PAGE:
(1/4495) Bovine mastitis in Ontario due to Mycoplasma agalactiae subsp. bovis.
Bovine mastitis caused by Mycoplasma agalactiae subsp. bovis was first diagnosed in 16 of 55 cows in an Ontario herd in Feburary 1972. A total of 182 of 598 (30.4%) cows from 33 of 64 (51.5%) farms in widely separated areas of the province were culturally positive. Herd incidence varied from 15 to 40% with one closed herd having an incidence of 61%. Four herds were investigated culturally and serologically by the growth inhibition test for 15 months. In the acute phase the organism was present in the milk in extremely high numbers and could still be isolated from a few cows after eight to 12 months. The sera from 89.5% of the animals with clinical mycoplasma mastitis produced a zone of surface "film" and/or colony inhibition and some cows remained positive for six to 12 months. The disease was experimentally reproduced with a pure culture of the organism isolated from the milk of a cow from one of the herds. (+info)
(2/4495) Human nerve growth factor beta (hNGF-beta): mammary gland specific expression and production in transgenic rabbits.
Transgenic rabbits carrying gene constructs encoding human nerve growth factor beta (hNGF-beta) cDNA were generated. Expression of hNGF-beta mRNA was restricted to the mammary gland of lactating rabbits. Western Blot analysis revealed a polypeptide of 13.2 kDa in the milk of transgenic animals. hNGF-beta was purified from the milk by a two-step chromatographic procedure. Electrospray mass spectroscopy analysis of purified hNGF-beta depicted a molecular weight of 13,261 Da per subunit. The biological activity of the hNGF-beta was tested using PC12W2 cells and cultures of dorsal root ganglion neurons from chicken embryos. Crude defatted milk from transgenic animals and purified hNGF-beta demonstrated full biological activity when compared to commercial recombinant hNGF-beta. (+info)
(3/4495) A high-Mr glycoprotein fraction from cow's milk potent in inhibiting replication of human rotavirus in vitro.
Rotavirus is the major cause of infectious diarrhea in infants and young children all over the world. We have found that a high-M(r) glycoprotein fraction from cow's milk is potent in inhibiting replication of human rotaviruses in vitro. Since the activity seems to be unique and specific, this fraction may be useful as a novel agent for treatment or prevention of rotavirus diarrhea. (+info)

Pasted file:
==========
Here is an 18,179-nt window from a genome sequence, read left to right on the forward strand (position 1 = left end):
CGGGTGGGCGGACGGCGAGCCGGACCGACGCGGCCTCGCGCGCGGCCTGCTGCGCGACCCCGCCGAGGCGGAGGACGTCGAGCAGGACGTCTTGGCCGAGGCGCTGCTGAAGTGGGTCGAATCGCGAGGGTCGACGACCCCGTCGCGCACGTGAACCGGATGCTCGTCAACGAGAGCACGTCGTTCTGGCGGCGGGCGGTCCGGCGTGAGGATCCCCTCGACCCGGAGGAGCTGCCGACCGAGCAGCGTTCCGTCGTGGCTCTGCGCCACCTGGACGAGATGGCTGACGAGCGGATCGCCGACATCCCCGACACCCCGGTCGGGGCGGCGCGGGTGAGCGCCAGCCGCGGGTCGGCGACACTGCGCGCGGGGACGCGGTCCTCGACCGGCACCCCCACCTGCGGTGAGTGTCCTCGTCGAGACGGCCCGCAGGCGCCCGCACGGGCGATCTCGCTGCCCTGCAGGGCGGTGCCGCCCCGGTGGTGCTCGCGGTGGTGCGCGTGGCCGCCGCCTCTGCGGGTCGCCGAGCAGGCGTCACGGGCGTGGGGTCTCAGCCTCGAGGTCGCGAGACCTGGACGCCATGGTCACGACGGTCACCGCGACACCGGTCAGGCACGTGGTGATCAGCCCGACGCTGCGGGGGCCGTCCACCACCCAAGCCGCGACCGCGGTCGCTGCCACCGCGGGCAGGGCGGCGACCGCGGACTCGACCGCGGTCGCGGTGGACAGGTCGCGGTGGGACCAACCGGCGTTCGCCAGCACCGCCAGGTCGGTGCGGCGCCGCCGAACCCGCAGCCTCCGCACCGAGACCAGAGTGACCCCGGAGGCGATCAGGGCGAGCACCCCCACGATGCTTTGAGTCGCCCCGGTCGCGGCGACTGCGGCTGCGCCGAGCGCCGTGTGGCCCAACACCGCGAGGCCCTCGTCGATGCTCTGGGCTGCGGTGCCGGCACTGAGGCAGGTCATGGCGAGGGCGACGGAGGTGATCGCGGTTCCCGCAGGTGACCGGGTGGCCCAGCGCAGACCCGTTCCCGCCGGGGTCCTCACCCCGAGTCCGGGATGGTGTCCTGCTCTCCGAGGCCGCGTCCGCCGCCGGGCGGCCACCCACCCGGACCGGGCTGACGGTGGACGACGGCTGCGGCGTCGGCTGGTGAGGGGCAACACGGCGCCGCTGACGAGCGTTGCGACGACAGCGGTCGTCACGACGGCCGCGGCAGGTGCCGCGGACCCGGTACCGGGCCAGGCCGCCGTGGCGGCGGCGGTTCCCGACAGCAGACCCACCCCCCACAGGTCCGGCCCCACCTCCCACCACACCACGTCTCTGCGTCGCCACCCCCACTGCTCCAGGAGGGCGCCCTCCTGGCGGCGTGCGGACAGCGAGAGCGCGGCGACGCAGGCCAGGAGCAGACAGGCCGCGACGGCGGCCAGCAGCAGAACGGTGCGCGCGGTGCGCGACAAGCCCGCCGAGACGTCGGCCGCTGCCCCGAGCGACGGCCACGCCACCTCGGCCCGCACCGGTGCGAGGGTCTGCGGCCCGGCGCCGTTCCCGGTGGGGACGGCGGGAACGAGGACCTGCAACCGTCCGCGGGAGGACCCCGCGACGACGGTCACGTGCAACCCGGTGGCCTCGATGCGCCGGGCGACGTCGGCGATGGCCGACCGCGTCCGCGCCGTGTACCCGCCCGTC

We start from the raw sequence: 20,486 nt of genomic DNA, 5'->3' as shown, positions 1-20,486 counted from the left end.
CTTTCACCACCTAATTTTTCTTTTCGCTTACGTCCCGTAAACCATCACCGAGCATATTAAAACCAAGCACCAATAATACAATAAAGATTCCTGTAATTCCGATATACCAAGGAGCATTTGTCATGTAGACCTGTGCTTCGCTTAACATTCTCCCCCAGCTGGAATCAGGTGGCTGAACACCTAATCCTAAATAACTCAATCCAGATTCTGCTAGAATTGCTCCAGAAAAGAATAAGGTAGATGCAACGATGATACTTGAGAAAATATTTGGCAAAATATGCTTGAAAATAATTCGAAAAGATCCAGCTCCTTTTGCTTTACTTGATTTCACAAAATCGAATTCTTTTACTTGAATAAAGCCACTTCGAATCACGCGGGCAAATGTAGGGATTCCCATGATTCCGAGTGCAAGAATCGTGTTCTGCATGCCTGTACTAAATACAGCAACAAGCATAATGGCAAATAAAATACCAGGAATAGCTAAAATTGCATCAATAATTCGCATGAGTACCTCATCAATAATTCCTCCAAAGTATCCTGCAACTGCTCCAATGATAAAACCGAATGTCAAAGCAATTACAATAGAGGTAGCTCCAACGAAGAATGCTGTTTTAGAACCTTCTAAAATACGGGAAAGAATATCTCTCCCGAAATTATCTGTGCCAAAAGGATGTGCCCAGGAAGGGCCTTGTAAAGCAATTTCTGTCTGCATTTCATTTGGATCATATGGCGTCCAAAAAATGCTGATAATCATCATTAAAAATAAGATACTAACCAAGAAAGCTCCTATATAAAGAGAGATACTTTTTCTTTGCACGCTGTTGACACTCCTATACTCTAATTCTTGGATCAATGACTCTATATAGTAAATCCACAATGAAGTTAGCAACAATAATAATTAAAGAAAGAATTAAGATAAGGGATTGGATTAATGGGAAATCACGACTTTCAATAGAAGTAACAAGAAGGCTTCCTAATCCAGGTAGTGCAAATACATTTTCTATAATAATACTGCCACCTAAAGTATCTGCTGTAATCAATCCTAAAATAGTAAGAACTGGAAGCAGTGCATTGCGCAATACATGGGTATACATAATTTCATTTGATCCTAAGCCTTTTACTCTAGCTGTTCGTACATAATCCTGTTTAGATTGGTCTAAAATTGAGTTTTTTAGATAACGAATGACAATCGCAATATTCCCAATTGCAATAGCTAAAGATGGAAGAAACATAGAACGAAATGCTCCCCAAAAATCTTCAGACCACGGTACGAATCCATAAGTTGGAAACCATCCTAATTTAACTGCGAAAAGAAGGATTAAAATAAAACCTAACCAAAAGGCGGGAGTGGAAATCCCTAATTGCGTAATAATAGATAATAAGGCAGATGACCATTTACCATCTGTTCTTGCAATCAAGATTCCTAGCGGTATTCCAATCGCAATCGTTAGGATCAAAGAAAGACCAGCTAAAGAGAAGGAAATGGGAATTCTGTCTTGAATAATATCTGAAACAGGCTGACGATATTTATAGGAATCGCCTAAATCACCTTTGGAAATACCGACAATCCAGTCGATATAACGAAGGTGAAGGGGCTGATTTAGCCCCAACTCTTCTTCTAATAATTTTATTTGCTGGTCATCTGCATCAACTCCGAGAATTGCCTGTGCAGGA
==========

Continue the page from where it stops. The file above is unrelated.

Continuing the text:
(4/4495) Gonadotropin-releasing hormone improves reproductive performance of dairy cows with slow involution of the reproductive tract.
Eighty multiparous Holstein cows were assigned randomly at calving to receive either 100 microg of GnRH or saline 13 or 14 d postpartum (PP). From 4 to 28 d PP the cows' reproductive organs were palpated weekly per rectum, and cows were subclassified within each group as undergoing slow (delayed) cervical and uterine involution (abnormal) or as normal cows. Last milk obtained after removing the milking machine was assayed for progesterone 3 times a week for 120 d PP. Fourteen of the 80 cows were removed from the experiment because of culling or various veterinary treatments of pathologic conditions that could confound analysis of the GnRH treatment effects. As expected, the treatment of normal cows with GnRH had no significant effects on the first estrus or the first estrous cycle PP, on services per conception, days open, or any other reproductive trait measured. However, in the abnormal group of cows receiving saline, first rebreeding after calving was delayed (81 vs. 67 d), fewer were pregnant by 105 d PP (23 vs. 64%), and number of days open was greater (121 vs. 87 d) compared with those receiving GnRH; all were significant (P<.05). Treated abnormal cows were equivalent to the control normal cows. Thus, GnRH given 13 to 14 d PP to cows characterized as undergoing slow involution of the reproductive system, but with no other clinical problems, seems to assist in promoting rapid normal reproductive function. Subsequent losses due to culling were greatly reduced. (+info)
(5/4495) The effect of bovine somatotropin treatment on production of lactating angora does with kids.